It’s a peculiar combination. The Young Wagilak Group from South East Arnhem land and Paul Grabowsky conducting students from the Monash Art Ensemble as well as members of the Australian Orchestra. Traditions that are worlds apart.
They’re presenting Niyilipidgi, a series of suites, composed by Grabowsky based around the traditional songs of the Young Wagilak Group. The 16 strong ensemble, encompassing percussion, woodwind, brass, strings, piano, bass and even electronics stride onto stage and ready themselves as Daniel and David Wilfred on clap sticks and didgeridoo from the Young Wagilak Group are joined by Grabowsky. Grabowsky begins by stating that he’s known the brothers and their families for 10 years.
The electrics begin, field recordings, skittery twitchy violin scratching as the orchestra builds up, offering the kind of avant garde modern composition you might expect. But the moment that Daniel Wilfred opens his mouth everything changes. His voice is remarkable, singing in language, yet it’s his upper register wail that just cuts through everything. And it’s the relationship between the Young Wagilak’s music and Grabowsky’s compositions that provide a continual fascination for the remainder of the night.
Rhythmically it can be a square peg in a round hole, yet even the discomfort is fascinating, the key being the transitions between the two worlds. Sometimes hackneyed, ill fitting and Fanshawesque, at other times complete almost subliminal genius. Grabowsky resists the temptation to repeatedly use the ensemble to replicate the melodies of Wilfred’s voice, despite the fact that when he does it it’s very successful, transforming the orchestra into something new, something innovative, something ramshackle and beautiful. But throughout the hour and a half piece the relationship between the worlds constantly shift. Sometimes Grabowsky builds a crescendo, only to provide the Wilfred brothers an entrance, at other times Wilfred struggles to make his voice heard beneath the clatter of the orchestra at full tilt.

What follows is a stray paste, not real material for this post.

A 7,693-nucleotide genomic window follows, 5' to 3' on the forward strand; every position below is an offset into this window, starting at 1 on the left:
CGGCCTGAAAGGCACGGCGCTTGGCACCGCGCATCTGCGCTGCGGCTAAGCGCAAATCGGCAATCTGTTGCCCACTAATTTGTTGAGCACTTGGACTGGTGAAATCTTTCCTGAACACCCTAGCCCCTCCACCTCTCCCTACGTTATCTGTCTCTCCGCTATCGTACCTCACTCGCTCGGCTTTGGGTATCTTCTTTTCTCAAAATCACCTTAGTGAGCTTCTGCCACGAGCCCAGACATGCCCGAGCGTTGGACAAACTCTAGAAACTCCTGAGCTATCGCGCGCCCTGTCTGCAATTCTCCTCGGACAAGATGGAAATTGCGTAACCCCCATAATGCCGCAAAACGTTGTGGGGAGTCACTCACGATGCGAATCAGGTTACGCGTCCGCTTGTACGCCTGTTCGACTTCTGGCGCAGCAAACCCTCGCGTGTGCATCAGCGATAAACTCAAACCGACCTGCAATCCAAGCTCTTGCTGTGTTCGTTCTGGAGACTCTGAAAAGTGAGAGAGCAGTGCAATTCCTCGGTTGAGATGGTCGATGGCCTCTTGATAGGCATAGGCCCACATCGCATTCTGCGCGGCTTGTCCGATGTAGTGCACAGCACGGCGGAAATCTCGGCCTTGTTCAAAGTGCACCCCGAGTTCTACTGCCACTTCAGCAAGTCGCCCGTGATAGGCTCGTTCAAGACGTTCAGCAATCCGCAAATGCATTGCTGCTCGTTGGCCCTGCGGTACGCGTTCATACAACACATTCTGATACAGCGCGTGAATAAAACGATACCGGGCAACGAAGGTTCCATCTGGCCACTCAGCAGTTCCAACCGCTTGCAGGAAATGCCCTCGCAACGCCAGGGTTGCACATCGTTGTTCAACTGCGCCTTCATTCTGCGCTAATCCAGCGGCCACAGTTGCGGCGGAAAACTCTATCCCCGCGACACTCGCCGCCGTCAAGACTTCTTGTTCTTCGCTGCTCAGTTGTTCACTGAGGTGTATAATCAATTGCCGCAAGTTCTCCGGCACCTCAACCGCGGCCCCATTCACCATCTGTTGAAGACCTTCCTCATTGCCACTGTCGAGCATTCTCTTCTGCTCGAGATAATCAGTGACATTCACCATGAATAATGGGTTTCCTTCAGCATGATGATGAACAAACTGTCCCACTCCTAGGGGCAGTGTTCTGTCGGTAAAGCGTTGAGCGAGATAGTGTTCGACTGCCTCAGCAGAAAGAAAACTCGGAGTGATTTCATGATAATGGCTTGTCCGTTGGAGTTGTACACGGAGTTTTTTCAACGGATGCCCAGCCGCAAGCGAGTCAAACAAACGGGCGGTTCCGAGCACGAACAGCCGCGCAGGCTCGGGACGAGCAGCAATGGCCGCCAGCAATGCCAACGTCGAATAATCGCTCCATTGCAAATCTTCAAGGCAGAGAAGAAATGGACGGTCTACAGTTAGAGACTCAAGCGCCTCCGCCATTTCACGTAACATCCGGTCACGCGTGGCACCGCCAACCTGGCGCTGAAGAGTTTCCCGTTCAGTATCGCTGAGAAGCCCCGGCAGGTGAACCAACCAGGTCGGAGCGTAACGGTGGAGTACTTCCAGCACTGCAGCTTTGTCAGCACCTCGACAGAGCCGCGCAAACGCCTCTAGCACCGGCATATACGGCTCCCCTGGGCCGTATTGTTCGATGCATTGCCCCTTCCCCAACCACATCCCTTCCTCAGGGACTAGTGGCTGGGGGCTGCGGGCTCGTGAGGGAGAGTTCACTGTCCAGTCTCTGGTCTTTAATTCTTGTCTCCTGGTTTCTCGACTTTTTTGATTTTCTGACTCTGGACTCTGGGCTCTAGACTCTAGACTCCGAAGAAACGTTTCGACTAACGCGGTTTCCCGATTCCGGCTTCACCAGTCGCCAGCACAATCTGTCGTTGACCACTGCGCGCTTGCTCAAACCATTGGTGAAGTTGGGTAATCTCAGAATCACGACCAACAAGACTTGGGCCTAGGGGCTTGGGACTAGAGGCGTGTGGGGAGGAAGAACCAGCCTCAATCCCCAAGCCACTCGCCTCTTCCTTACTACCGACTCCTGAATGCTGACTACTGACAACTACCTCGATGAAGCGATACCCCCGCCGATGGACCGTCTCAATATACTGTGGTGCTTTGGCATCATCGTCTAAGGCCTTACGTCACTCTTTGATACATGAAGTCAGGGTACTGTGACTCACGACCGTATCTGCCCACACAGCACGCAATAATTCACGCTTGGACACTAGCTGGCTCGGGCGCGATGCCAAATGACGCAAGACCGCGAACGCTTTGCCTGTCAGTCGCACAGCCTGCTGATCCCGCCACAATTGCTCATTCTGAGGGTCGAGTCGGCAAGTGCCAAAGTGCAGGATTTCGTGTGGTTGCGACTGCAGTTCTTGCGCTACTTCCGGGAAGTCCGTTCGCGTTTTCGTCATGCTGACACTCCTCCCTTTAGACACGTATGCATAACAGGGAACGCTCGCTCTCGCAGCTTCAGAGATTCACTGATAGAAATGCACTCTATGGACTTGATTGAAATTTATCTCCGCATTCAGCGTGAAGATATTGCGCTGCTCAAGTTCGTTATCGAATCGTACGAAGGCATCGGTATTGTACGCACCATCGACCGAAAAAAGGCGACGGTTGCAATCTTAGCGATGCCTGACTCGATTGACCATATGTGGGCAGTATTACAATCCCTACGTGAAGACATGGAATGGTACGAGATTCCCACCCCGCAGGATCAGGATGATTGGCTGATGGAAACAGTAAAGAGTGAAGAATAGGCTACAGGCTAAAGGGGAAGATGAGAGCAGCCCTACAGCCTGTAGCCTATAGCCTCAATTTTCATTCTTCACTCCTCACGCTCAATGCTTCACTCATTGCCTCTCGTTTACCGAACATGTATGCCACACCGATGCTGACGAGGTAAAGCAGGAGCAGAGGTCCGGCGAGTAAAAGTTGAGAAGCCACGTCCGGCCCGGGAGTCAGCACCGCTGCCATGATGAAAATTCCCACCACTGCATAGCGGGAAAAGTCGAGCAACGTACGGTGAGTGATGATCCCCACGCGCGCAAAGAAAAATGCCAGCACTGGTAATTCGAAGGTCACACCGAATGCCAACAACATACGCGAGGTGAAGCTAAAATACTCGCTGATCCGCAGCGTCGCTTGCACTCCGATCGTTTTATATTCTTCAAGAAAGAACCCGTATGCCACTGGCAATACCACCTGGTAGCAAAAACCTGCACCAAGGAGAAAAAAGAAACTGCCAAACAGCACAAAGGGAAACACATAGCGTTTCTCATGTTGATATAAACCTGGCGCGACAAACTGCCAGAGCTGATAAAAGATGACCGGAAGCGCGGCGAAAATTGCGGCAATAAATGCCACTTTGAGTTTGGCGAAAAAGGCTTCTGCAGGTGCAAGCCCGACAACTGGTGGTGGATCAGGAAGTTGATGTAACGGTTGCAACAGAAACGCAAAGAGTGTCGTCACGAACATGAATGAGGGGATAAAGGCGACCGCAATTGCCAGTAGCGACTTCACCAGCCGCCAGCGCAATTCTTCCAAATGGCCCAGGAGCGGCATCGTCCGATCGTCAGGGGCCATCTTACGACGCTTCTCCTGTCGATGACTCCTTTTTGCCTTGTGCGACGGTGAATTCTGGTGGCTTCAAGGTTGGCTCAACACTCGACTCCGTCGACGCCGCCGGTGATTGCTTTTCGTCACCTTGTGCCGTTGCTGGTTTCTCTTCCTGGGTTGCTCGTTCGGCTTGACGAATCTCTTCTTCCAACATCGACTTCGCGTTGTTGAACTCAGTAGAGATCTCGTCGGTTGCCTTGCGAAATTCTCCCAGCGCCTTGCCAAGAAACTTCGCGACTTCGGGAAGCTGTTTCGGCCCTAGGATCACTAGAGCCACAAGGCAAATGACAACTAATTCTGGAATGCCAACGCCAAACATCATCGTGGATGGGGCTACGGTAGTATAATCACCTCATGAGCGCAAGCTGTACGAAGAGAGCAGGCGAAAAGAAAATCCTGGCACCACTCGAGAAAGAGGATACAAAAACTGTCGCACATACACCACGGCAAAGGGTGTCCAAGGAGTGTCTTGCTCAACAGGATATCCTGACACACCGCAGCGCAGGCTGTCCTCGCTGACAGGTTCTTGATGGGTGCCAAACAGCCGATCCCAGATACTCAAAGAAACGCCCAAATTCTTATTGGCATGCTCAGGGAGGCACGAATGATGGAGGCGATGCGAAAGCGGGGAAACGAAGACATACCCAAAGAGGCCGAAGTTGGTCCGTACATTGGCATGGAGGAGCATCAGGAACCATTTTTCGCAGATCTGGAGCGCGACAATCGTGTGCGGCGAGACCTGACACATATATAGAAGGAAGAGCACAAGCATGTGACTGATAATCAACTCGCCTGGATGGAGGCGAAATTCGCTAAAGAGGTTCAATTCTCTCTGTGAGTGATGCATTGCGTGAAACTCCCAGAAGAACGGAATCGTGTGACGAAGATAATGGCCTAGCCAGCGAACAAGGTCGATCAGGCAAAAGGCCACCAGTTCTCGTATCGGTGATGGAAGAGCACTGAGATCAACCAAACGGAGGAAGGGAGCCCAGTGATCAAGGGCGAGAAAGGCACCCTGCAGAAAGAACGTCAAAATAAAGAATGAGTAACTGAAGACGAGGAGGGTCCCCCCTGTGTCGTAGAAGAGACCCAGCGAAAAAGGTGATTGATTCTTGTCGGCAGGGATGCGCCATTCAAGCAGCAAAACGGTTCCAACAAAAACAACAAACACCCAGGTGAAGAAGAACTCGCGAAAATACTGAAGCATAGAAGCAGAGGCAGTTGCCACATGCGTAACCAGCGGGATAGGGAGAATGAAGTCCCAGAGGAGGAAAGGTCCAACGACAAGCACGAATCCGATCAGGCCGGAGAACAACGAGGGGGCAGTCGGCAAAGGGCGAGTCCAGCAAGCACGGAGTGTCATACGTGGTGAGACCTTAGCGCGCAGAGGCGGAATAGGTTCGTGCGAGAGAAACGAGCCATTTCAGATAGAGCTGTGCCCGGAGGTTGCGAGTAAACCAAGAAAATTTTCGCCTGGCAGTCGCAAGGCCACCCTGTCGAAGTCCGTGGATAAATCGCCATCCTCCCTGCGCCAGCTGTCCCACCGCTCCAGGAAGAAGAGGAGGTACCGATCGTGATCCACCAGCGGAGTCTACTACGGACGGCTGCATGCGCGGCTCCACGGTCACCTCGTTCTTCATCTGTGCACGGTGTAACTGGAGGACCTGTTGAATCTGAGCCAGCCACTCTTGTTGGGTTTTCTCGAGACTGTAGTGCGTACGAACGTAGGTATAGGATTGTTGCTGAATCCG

The highlight though is when the orchestra is subtle; slaving to the brothers as there’s a power in the traditional songs, a power, even perhaps a timbre that the orchestra could never hope to replicate. Yet throughout it’s impossible to shake the sheer improbability of this collaboration, not just culturally, but musically, and it’s the sheer audaciousness of this undertaking that makes it so successful. It’s perhaps best articulated during a moment midway when David Wilfred is absently tapping his didgeridoo while the orchestra is playing, seated, he dances using only his his legs, all suave and stylish, mixing the ballroom with his traditional dance extravagantly flicking out his heels in unison, an unselfconscious smile spreads across his face as he is lost in the moment, lost in the music.
Photo credit: Laki Sideris